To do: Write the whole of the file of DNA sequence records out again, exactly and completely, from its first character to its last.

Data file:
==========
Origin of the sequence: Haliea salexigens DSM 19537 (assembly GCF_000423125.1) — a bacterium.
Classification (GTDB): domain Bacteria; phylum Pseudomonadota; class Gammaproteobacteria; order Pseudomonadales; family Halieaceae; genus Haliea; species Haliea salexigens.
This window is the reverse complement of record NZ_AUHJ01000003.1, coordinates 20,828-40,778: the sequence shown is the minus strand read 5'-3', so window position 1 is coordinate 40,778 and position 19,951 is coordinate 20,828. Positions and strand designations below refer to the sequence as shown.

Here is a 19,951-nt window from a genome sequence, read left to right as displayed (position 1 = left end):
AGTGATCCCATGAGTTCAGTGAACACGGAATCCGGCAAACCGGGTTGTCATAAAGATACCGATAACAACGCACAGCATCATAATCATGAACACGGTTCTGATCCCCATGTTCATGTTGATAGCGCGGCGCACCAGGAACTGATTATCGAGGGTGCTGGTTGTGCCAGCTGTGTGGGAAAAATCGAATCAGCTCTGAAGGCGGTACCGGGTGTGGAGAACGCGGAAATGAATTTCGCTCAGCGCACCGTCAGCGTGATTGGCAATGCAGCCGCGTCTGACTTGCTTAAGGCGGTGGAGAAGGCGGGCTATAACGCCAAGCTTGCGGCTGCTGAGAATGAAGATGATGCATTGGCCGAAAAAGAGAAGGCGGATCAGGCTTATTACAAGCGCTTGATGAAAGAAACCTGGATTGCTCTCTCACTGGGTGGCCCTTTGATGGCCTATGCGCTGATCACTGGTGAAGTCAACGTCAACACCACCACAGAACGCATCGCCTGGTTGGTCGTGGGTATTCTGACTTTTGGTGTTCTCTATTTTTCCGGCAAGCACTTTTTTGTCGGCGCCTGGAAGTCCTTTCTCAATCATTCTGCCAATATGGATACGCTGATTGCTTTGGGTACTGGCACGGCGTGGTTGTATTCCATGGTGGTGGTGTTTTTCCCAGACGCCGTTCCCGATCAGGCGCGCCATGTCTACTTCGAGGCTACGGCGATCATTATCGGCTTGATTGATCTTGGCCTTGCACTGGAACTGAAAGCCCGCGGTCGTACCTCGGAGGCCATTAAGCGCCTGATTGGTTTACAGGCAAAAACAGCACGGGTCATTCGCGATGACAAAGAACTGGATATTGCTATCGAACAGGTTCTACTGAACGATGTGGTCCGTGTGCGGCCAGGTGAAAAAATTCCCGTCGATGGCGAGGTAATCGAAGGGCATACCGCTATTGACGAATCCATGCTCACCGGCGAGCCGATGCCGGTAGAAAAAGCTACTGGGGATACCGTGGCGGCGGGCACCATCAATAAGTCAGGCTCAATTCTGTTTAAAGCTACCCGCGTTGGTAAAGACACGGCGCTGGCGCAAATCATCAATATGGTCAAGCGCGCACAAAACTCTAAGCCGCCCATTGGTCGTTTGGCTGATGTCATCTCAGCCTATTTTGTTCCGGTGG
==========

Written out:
Origin of the sequence: Haliea salexigens DSM 19537 (assembly GCF_000423125.1) — a bacterium.
Classification (GTDB): domain Bacteria; phylum Pseudomonadota; class Gammaproteobacteria; order Pseudomonadales; family Halieaceae; genus Haliea; species Haliea salexigens.
This window is the reverse complement of record NZ_AUHJ01000003.1, coordinates 20,828-40,778: the sequence shown is the minus strand read 5'-3', so window position 1 is coordinate 40,778 and position 19,951 is coordinate 20,828. Positions and strand designations below refer to the sequence as shown.

Here is a 19,951-nt window from a genome sequence, read left to right as displayed (position 1 = left end):
AGTGATCCCATGAGTTCAGTGAACACGGAATCCGGCAAACCGGGTTGTCATAAAGATACCGATAACAACGCACAGCATCATAATCATGAACACGGTTCTGATCCCCATGTTCATGTTGATAGCGCGGCGCACCAGGAACTGATTATCGAGGGTGCTGGTTGTGCCAGCTGTGTGGGAAAAATCGAATCAGCTCTGAAGGCGGTACCGGGTGTGGAGAACGCGGAAATGAATTTCGCTCAGCGCACCGTCAGCGTGATTGGCAATGCAGCCGCGTCTGACTTGCTTAAGGCGGTGGAGAAGGCGGGCTATAACGCCAAGCTTGCGGCTGCTGAGAATGAAGATGATGCATTGGCCGAAAAAGAGAAGGCGGATCAGGCTTATTACAAGCGCTTGATGAAAGAAACCTGGATTGCTCTCTCACTGGGTGGCCCTTTGATGGCCTATGCGCTGATCACTGGTGAAGTCAACGTCAACACCACCACAGAACGCATCGCCTGGTTGGTCGTGGGTATTCTGACTTTTGGTGTTCTCTATTTTTCCGGCAAGCACTTTTTTGTCGGCGCCTGGAAGTCCTTTCTCAATCATTCTGCCAATATGGATACGCTGATTGCTTTGGGTACTGGCACGGCGTGGTTGTATTCCATGGTGGTGGTGTTTTTCCCAGACGCCGTTCCCGATCAGGCGCGCCATGTCTACTTCGAGGCTACGGCGATCATTATCGGCTTGATTGATCTTGGCCTTGCACTGGAACTGAAAGCCCGCGGTCGTACCTCGGAGGCCATTAAGCGCCTGATTGGTTTACAGGCAAAAACAGCACGGGTCATTCGCGATGACAAAGAACTGGATATTGCTATCGAACAGGTTCTACTGAACGATGTGGTCCGTGTGCGGCCAGGTGAAAAAATTCCCGTCGATGGCGAGGTAATCGAAGGGCATACCGCTATTGACGAATCCATGCTCACCGGCGAGCCGATGCCGGTAGAAAAAGCTACTGGGGATACCGTGGCGGCGGGCACCATCAATAAGTCAGGCTCAATTCTGTTTAAAGCTACCCGCGTTGGTAAAGACACGGCGCTGGCGCAAATCATCAATATGGTCAAGCGCGCACAAAACTCTAAGCCGCCCATTGGTCGTTTGGCTGATGTCATCTCAGCCTATTTTGTTCCGGTGG